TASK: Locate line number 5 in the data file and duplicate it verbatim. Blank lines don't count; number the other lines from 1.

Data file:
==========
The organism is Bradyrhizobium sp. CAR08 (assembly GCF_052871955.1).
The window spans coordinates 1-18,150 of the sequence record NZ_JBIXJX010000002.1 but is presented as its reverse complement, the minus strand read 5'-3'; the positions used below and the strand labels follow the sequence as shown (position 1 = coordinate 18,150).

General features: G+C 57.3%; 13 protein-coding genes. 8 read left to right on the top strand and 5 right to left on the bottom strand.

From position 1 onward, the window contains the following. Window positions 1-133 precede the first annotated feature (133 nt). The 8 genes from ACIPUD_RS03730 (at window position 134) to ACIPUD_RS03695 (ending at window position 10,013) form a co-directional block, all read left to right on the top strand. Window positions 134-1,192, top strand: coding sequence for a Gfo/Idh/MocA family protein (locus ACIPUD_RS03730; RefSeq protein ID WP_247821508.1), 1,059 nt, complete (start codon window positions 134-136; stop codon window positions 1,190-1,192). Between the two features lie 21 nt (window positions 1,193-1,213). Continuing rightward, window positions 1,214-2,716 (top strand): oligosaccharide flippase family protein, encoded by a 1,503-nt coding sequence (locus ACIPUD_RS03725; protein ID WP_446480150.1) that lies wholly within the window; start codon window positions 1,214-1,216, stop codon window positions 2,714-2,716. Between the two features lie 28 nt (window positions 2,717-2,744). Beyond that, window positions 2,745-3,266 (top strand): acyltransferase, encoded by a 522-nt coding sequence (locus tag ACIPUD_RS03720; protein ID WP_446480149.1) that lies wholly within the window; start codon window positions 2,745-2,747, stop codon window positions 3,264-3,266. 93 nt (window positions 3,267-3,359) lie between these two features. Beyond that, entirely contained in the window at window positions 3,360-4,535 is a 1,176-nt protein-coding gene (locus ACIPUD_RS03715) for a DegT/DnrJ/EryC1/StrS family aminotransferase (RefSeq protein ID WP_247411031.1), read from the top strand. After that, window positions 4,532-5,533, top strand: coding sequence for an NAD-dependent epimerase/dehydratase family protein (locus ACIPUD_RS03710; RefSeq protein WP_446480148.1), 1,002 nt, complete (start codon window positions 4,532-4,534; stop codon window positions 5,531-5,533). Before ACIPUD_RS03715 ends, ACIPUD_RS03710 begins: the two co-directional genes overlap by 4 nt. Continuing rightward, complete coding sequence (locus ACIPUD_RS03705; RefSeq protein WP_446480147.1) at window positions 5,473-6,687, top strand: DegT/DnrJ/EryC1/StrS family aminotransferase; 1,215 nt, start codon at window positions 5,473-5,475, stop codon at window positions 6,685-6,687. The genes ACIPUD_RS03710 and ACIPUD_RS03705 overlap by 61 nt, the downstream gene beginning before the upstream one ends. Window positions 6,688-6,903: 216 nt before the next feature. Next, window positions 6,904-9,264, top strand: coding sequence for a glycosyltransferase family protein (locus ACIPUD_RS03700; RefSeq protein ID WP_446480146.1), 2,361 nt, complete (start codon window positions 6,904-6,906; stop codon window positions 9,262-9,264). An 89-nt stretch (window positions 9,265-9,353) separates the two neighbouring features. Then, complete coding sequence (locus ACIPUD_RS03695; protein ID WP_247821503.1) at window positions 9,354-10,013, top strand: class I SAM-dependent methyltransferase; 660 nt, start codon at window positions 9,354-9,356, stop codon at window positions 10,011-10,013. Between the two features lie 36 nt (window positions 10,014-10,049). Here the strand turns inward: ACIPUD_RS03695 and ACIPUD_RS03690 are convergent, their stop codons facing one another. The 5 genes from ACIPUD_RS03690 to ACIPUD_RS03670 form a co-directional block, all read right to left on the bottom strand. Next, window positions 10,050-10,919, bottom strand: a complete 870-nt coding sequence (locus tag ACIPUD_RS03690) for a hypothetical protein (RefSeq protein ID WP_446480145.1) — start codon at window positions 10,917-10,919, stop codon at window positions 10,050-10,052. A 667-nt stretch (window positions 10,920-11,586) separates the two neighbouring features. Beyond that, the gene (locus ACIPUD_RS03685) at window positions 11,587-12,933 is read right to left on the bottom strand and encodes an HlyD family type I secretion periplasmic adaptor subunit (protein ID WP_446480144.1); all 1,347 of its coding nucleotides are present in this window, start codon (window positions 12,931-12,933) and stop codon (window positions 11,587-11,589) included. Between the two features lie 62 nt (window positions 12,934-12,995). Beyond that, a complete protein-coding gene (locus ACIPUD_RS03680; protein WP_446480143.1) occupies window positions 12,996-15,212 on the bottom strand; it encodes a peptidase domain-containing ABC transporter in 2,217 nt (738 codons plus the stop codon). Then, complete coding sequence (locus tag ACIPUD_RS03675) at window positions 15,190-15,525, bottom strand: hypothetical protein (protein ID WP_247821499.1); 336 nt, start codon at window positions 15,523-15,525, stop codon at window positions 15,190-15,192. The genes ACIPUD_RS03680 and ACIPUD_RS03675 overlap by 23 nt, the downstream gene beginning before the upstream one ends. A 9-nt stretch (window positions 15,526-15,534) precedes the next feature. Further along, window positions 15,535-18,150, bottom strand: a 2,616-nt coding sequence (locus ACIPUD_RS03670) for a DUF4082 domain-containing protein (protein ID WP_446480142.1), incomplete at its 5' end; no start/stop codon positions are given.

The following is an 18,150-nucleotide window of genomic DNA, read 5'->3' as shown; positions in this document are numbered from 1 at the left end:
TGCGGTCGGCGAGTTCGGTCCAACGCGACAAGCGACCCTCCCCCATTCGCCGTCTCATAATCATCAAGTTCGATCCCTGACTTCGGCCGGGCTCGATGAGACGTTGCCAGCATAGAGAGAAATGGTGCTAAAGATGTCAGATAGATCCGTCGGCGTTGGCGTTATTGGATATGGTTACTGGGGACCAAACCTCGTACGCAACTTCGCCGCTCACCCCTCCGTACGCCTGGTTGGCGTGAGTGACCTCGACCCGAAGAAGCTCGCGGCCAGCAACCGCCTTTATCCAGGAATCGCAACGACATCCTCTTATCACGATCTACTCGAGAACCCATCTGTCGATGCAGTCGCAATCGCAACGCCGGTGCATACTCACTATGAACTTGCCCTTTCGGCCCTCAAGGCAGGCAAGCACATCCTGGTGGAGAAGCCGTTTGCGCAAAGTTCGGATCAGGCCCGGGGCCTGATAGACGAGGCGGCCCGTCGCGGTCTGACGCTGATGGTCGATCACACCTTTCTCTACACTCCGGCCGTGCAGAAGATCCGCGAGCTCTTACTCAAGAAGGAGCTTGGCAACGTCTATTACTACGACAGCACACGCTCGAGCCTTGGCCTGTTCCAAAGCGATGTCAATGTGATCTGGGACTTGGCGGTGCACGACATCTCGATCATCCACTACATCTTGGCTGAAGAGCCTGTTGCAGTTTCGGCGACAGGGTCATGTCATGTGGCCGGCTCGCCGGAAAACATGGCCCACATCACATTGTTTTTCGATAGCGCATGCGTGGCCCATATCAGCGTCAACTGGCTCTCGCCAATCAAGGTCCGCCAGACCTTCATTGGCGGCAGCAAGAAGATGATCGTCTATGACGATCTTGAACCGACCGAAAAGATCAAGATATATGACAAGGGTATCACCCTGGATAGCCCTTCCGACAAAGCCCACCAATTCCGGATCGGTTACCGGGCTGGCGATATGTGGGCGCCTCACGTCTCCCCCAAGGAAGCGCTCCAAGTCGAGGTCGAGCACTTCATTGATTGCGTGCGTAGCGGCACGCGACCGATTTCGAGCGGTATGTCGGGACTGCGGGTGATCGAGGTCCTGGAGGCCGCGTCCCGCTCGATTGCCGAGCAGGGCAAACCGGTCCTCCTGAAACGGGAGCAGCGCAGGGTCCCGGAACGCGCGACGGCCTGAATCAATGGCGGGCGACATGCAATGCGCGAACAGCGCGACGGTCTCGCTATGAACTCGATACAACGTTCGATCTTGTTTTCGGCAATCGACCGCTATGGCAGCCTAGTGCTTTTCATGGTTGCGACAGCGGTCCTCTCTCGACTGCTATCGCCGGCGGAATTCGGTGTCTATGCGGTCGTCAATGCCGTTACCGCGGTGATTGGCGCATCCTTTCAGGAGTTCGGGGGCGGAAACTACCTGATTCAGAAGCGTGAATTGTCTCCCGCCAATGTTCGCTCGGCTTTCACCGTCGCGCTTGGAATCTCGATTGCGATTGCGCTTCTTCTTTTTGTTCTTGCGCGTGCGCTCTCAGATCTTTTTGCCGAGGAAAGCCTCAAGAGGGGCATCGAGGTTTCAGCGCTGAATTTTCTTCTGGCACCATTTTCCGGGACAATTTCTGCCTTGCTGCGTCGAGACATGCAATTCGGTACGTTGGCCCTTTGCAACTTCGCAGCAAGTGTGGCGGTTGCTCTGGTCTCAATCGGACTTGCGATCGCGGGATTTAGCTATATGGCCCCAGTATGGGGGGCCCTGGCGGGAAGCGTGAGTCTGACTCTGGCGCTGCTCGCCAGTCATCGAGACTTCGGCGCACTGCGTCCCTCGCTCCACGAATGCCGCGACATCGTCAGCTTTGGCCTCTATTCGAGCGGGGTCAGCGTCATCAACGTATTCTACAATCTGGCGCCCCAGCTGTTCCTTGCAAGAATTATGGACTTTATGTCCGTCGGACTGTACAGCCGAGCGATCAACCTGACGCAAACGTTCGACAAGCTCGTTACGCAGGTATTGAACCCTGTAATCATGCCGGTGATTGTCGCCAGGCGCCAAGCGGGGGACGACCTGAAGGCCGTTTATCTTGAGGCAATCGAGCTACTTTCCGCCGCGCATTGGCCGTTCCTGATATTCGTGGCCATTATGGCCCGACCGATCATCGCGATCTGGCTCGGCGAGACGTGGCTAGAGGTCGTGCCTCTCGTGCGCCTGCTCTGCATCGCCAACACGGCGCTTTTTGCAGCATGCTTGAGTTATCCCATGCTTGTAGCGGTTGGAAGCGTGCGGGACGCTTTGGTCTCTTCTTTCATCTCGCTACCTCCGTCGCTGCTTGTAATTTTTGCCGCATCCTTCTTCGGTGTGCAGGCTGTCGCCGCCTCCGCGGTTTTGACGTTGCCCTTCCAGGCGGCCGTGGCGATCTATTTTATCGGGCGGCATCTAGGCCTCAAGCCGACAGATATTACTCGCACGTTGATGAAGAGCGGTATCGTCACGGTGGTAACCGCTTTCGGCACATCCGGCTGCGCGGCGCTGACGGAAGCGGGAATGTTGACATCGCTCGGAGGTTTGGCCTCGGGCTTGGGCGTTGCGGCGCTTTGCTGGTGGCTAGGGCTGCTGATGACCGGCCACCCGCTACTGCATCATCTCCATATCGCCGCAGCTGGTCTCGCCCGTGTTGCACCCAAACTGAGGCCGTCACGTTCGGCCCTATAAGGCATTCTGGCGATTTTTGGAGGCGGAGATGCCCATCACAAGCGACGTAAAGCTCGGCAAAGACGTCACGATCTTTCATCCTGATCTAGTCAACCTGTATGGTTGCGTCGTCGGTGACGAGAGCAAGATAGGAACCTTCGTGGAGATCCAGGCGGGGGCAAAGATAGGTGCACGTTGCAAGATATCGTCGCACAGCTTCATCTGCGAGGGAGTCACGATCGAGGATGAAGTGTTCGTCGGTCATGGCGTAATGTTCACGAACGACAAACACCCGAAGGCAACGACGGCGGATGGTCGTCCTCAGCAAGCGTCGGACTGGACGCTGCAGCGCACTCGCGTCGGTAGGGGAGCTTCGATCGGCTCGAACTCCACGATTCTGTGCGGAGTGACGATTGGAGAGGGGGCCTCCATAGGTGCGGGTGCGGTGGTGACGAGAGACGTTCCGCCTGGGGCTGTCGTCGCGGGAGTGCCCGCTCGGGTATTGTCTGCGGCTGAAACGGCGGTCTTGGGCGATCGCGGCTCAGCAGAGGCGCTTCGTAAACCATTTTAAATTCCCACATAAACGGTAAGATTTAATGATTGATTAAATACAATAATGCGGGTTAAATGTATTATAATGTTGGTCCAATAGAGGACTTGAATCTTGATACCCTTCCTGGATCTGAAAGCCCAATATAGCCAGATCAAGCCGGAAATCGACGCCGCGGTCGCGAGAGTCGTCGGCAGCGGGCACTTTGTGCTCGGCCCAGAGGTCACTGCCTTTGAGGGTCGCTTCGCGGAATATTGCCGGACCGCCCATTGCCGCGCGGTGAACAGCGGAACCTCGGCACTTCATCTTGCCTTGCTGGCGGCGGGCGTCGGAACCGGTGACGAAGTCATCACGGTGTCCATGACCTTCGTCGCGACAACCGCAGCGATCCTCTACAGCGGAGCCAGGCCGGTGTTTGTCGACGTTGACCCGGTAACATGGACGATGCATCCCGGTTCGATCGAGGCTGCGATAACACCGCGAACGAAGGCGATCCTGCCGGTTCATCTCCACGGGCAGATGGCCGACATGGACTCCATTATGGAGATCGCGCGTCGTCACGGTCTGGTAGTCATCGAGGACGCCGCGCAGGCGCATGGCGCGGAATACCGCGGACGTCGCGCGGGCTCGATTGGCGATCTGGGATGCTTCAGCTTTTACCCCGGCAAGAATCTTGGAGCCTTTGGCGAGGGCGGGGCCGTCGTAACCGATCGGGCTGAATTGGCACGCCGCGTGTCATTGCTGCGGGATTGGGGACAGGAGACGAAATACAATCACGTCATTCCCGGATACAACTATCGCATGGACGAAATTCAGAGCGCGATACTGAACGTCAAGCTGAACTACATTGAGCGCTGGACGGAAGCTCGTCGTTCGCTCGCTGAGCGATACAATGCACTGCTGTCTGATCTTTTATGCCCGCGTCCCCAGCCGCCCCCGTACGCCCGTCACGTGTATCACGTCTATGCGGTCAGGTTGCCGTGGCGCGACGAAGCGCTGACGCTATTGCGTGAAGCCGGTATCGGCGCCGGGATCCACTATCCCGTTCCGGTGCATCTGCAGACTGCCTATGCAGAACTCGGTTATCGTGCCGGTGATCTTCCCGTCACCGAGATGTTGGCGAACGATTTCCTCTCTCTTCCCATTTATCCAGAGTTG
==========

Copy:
The following is an 18,150-nucleotide window of genomic DNA, read 5'->3' as shown; positions in this document are numbered from 1 at the left end: